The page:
It's well established that working longer hours doesn't translate into increased productivity and indeed, can be bad for you. But we don't always have the benefit of putting something off for another day. So then, how do you approach a must-do workload without stretching yourself thin?
Over at Code Without Rules, developer Itamar Turner-Trauring outlines his process for working less while getting more done. First of all, experience is crucial — it's hard to apply his logic to your "first year working"; sometimes, you just need to "deal with it" while you look for something better.
With that out of the way, it's important to identify problems that would be best solved with a fresh pair of eyes — this is where experience plays an important role in figuring out what these problems are.
As Turner-Trauring explains from a developer's perspective, a bug that might take hours to solve after five in the afternoon could very well be nailed the following day in minutes. Even if you have to get in a little earlier before a presentation or meeting, it's worth coming back fresh.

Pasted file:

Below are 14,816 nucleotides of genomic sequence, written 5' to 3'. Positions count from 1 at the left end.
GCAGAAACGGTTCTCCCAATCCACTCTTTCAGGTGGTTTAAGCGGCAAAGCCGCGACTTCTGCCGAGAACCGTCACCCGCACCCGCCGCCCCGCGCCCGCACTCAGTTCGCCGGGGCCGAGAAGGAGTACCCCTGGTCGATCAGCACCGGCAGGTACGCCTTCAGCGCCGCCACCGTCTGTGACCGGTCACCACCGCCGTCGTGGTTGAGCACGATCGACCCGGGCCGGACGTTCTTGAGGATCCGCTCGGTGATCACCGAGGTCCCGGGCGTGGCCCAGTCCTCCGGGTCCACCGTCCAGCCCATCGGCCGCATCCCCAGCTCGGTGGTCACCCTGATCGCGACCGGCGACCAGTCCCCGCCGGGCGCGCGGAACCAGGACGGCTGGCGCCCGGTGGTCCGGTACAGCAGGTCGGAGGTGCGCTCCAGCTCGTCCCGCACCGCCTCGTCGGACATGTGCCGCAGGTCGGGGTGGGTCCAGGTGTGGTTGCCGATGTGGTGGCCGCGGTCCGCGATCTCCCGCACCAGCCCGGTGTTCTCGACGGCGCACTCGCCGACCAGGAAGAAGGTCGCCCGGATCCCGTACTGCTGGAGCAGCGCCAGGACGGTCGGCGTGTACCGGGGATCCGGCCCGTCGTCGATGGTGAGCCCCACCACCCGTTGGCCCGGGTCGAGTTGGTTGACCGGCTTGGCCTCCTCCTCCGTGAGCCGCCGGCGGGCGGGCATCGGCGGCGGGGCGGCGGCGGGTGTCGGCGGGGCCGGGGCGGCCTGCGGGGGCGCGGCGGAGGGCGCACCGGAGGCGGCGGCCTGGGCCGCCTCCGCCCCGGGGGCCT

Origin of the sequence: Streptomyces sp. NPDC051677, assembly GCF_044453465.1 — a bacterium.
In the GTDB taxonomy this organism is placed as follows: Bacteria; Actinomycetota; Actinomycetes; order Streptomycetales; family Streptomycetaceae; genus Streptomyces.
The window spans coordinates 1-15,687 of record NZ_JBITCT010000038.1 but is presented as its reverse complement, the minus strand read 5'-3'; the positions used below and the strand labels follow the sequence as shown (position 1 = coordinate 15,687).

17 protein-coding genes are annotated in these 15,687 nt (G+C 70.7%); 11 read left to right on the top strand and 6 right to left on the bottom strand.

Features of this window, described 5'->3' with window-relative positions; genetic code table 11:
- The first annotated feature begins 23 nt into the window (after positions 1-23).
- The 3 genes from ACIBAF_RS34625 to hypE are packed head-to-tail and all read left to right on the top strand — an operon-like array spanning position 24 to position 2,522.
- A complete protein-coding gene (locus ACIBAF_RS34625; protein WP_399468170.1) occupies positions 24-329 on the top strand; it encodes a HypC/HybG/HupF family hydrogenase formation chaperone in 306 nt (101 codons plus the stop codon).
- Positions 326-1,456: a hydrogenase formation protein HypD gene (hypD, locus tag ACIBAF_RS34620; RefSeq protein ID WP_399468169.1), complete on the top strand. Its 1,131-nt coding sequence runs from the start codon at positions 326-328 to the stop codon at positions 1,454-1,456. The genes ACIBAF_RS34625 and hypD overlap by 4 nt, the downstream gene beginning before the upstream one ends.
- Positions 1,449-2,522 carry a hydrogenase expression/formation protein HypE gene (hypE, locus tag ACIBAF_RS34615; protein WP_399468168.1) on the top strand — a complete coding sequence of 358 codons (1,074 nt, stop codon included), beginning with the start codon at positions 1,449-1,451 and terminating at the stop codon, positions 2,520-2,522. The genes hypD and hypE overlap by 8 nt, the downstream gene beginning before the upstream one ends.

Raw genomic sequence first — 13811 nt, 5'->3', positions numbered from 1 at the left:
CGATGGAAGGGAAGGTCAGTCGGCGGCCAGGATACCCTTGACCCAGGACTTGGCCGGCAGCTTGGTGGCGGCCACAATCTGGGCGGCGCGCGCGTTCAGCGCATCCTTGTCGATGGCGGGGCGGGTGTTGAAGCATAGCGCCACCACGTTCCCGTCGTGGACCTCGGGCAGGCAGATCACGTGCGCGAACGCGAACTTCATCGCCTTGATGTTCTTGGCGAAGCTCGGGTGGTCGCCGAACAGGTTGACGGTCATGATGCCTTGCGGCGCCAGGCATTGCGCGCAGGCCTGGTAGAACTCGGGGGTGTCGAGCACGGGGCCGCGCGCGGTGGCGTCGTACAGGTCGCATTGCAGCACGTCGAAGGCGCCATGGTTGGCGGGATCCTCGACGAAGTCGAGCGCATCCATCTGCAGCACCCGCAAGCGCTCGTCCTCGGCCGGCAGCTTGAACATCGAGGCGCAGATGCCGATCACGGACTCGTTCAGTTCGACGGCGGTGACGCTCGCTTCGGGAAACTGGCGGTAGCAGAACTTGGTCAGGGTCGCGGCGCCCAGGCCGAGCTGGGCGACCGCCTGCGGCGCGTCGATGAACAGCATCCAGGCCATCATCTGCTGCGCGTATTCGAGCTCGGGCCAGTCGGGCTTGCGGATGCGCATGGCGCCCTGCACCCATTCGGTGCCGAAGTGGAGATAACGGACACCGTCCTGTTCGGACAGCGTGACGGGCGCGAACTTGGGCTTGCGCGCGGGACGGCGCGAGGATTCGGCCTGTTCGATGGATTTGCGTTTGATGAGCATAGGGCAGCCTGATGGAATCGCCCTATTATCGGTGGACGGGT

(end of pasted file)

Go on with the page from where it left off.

Next up is how you actually approach your work. For example, instead of crunching to get a feature in, why not reduce the scope instead or break it into parts or milestones?:
"I've got two weeks, but this is way too much work. What can I do to reduce the scope? Guess I'll spend a couple hours thinking about it." ... And soon: "Oh, if I do this restructuring I can get 80% of the feature done in one week, and that'll probably keep the customer happy until I finish the rest. And even if I underestimated I've still got the second week to get that part done."
You may have room to compromise, so don't be afraid to talk to your manager, project lead or client and set realistic expectations on what can be accomplished.
Speaking of expectations, working longer hours gives higher-ups the impression that you're happy to put that extra, exhausting effort in, which can flow into how they schedule your time. Here's an example from Turner-Trauring:
If your manager isn't sure whether you should go to a meeting, they might tell themselves that "it might waste an hour of time, but they'll just work an extra hour in the evening to make it up."
With shorter hours your time becomes more scarce and valuable. If your manager is at all reasonable less important meetings will get skipped and more important features will be prioritised.
Turner-Trauring tackles these issues through the lens of a developer, but they can be applied broadly to a number of industries and disciplines.
Hit up his article for more examples, which you might find useful for framing questions to your manager or client.